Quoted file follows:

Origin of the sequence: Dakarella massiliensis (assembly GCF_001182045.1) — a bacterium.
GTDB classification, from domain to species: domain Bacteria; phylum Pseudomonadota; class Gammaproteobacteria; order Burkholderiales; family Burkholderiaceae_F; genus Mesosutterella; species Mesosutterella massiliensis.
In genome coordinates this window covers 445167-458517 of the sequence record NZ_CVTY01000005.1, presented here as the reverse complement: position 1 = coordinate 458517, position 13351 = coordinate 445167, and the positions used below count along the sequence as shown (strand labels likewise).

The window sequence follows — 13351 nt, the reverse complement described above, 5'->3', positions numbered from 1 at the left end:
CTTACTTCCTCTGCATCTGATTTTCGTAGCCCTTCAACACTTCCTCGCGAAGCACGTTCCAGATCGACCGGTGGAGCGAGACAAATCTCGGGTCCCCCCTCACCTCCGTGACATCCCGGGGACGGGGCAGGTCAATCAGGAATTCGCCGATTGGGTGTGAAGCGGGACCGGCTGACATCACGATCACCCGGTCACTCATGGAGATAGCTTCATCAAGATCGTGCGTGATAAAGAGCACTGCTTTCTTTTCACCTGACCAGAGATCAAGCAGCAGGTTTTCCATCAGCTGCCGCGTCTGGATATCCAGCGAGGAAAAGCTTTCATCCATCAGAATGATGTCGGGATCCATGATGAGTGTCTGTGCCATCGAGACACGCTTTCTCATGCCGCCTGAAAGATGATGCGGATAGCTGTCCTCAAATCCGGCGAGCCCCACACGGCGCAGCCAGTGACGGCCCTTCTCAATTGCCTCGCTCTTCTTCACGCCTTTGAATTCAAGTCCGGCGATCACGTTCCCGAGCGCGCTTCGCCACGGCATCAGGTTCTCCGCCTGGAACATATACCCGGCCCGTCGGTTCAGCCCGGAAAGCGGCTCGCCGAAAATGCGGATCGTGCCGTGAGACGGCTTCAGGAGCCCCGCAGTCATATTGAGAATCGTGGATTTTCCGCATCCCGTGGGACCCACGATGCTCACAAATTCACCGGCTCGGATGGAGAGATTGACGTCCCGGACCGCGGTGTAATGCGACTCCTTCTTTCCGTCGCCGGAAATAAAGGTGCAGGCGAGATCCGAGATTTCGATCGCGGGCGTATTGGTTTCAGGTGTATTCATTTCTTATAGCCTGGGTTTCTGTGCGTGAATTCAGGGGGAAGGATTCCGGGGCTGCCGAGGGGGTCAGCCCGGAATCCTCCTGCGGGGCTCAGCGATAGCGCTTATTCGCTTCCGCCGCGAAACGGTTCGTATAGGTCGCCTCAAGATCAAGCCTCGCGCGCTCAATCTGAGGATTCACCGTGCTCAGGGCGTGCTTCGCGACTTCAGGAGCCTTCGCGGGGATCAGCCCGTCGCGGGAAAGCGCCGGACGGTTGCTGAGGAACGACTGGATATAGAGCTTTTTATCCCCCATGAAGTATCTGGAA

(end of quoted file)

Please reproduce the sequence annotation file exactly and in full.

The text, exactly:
Origin of the sequence: Dakarella massiliensis (assembly GCF_001182045.1) — a bacterium.
GTDB classification, from domain to species: domain Bacteria; phylum Pseudomonadota; class Gammaproteobacteria; order Burkholderiales; family Burkholderiaceae_F; genus Mesosutterella; species Mesosutterella massiliensis.
In genome coordinates this window covers 445167-458517 of the sequence record NZ_CVTY01000005.1, presented here as the reverse complement: position 1 = coordinate 458517, position 13351 = coordinate 445167, and the positions used below count along the sequence as shown (strand labels likewise).

The window sequence follows — 13351 nt, the reverse complement described above, 5'->3', positions numbered from 1 at the left end:
CTTACTTCCTCTGCATCTGATTTTCGTAGCCCTTCAACACTTCCTCGCGAAGCACGTTCCAGATCGACCGGTGGAGCGAGACAAATCTCGGGTCCCCCCTCACCTCCGTGACATCCCGGGGACGGGGCAGGTCAATCAGGAATTCGCCGATTGGGTGTGAAGCGGGACCGGCTGACATCACGATCACCCGGTCACTCATGGAGATAGCTTCATCAAGATCGTGCGTGATAAAGAGCACTGCTTTCTTTTCACCTGACCAGAGATCAAGCAGCAGGTTTTCCATCAGCTGCCGCGTCTGGATATCCAGCGAGGAAAAGCTTTCATCCATCAGAATGATGTCGGGATCCATGATGAGTGTCTGTGCCATCGAGACACGCTTTCTCATGCCGCCTGAAAGATGATGCGGATAGCTGTCCTCAAATCCGGCGAGCCCCACACGGCGCAGCCAGTGACGGCCCTTCTCAATTGCCTCGCTCTTCTTCACGCCTTTGAATTCAAGTCCGGCGATCACGTTCCCGAGCGCGCTTCGCCACGGCATCAGGTTCTCCGCCTGGAACATATACCCGGCCCGTCGGTTCAGCCCGGAAAGCGGCTCGCCGAAAATGCGGATCGTGCCGTGAGACGGCTTCAGGAGCCCCGCAGTCATATTGAGAATCGTGGATTTTCCGCATCCCGTGGGACCCACGATGCTCACAAATTCACCGGCTCGGATGGAGAGATTGACGTCCCGGACCGCGGTGTAATGCGACTCCTTCTTTCCGTCGCCGGAAATAAAGGTGCAGGCGAGATCCGAGATTTCGATCGCGGGCGTATTGGTTTCAGGTGTATTCATTTCTTATAGCCTGGGTTTCTGTGCGTGAATTCAGGGGGAAGGATTCCGGGGCTGCCGAGGGGGTCAGCCCGGAATCCTCCTGCGGGGCTCAGCGATAGCGCTTATTCGCTTCCGCCGCGAAACGGTTCGTATAGGTCGCCTCAAGATCAAGCCTCGCGCGCTCAATCTGAGGATTCACCGTGCTCAGGGCGTGCTTCGCGACTTCAGGAGCCTTCGCGGGGATCAGCCCGTCGCGGGAAAGCGCCGGACGGTTGCTGAGGAACGACTGGATATAGAGCTTTTTATCCCCCATGAAGTATCTGGAA